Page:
If someone could so easily strip me of my dignity, surely it is not that difficult to clothe someone with dignity. We have countless opportunities every day to do so, and we rarely recognize the subtle choices we so frivolously make when they are presented to us. In the case of the visit to the gas station, I had just finished a very difficult conversation with someone and was completely exhausted and emotionally drained. What if that man had met me with kindness, and perhaps suggested another place that I might be able to find what I was looking for? A simple smile would have made all the difference for me that night, and rather than push me off the cliff of my composure, he would have restored it. It was something so simple, but could have been so healing. Instead his words damaged me.
This time of year we think of Santa, and all the little kids dream of going to the mall and sitting on his lap for a couple minutes to tell him what they want for Christmas. It’s amazing the smiles the children walk away with as they had Santa’s undivided attention for just a short time. As adults, we aren’t so different from children in our need for someone’s undivided interest and care. I can’t help but wonder at the correlation between the picture of Santa with the children and our heavenly Father and His children. I have experienced the healing of God as I sat in His presence, full of His undivided attention and care. I will never wrap my mind around His love for every single one of the billions of people in the world, and it blows my mind to think about how He knows every single detail of every person’s life. However, it isn’t just knowledge for Him; He truly and deeply loves them. What if we saw every person that came into our lives as a person who is deeply loved by God. He sees her heart, her broken dreams, and the little things that she is concerned about. Even if I only have the opportunity to be a part of her life for three short minutes at work, I am stepping into the holy ground of someone else’s experience with God. The moment may be very unholy and normal, but there is nothing common about the convergence of two journeys. Whether or not she tells me her story is irrelevant. Did I contribute to her reason to have joy? Did she walk away having experienced a little piece of heaven?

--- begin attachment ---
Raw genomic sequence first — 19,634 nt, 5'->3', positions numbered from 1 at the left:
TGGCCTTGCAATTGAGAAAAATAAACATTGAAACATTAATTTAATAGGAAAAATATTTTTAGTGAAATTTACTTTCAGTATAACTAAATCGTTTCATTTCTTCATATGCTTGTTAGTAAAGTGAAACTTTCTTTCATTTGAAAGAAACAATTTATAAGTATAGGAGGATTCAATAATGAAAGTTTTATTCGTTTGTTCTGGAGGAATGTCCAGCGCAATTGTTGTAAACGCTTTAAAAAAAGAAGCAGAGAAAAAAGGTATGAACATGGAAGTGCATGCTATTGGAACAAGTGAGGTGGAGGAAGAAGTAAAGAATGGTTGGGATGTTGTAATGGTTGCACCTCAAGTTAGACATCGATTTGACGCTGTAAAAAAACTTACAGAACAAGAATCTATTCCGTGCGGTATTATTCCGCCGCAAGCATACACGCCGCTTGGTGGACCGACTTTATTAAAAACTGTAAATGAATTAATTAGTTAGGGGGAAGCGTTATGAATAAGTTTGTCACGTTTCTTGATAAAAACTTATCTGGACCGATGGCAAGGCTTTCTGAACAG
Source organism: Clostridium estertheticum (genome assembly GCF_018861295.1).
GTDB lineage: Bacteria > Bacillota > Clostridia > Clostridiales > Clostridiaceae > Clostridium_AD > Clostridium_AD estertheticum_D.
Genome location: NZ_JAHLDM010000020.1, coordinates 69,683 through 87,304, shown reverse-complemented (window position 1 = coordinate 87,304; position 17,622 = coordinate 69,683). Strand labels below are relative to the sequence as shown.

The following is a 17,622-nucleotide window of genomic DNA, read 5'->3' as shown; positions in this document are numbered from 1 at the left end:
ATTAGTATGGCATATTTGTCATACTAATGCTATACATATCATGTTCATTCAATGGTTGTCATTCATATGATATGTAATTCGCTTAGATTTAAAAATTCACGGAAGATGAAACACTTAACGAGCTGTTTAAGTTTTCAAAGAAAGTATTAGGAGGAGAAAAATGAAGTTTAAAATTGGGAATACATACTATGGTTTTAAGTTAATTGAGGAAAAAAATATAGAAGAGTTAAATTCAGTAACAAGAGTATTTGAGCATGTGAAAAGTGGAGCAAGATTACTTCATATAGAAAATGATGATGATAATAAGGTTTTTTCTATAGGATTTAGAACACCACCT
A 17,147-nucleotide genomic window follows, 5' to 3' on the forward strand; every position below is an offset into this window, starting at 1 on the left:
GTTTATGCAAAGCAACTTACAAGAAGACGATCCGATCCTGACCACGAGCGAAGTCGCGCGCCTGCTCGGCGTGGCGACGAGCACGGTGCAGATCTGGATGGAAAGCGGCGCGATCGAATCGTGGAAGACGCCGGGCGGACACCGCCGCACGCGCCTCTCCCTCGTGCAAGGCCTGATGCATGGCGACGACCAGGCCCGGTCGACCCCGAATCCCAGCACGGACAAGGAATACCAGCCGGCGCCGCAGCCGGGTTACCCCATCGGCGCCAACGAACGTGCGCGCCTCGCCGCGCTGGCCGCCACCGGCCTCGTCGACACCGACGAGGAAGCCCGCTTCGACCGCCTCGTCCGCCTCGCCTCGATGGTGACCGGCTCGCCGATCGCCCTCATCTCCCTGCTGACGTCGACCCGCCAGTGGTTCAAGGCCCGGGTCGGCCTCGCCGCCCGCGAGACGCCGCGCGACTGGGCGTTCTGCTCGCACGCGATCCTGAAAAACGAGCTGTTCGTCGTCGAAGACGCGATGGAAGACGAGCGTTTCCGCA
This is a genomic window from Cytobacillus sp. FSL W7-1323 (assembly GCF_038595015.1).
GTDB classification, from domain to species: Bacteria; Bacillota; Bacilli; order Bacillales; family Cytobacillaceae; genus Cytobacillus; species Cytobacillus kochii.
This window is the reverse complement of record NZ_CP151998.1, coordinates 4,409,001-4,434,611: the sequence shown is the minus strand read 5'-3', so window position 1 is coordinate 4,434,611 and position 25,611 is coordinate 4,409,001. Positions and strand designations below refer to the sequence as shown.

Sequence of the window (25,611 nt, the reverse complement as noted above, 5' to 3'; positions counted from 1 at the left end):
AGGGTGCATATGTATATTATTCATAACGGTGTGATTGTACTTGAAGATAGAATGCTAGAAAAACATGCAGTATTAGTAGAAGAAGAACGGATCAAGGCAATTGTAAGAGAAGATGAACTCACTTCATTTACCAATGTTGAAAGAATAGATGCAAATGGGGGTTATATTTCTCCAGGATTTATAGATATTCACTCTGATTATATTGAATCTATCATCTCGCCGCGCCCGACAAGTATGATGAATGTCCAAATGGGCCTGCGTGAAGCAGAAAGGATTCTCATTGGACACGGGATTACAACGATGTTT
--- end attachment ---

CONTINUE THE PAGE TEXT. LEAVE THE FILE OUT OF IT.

As I go through life, I often wonder if people see me. As a single person, it can get rather discouraging to go through an entire day being overlooked by everyone I saw. Life can be a lonely venture, especially during certain seasons. I want to live my days giving others a reason to hope. I don’t want to be guilty of tunnel-vision, going through life pursing a dream on the horizon with nothing to lose. Yesterday as I was driving to work I saw the worst accident I have ever seen. The car was completely smashed in, and at least one person experienced their last day on earth. He probably woke up that morning, got dressed, ate breakfast, and jumped in his car to head to work. Just like me. However, for him, another day never came. Suddenly and unexpectedly everything was over. That image still haunts me now. If on my way to work tomorrow, I were to be that person, what would people remember about how I lived until that day? Even though none of my grandiose dreams were realized and my current goals were left unfulfilled, what would be my legacy, my fingerprint on their lives? Would my coworker remember how I made her feel like she was the most interesting person I had ever met? Would my family be inspired by the love in my heart, even through the most difficult of times?
There are countless people walking in and out of our lives every day, silently crying out, “Do you see me?” Will you be the one to look around and see beyond the surface and recognize the truth between the lines? What will be your legacy?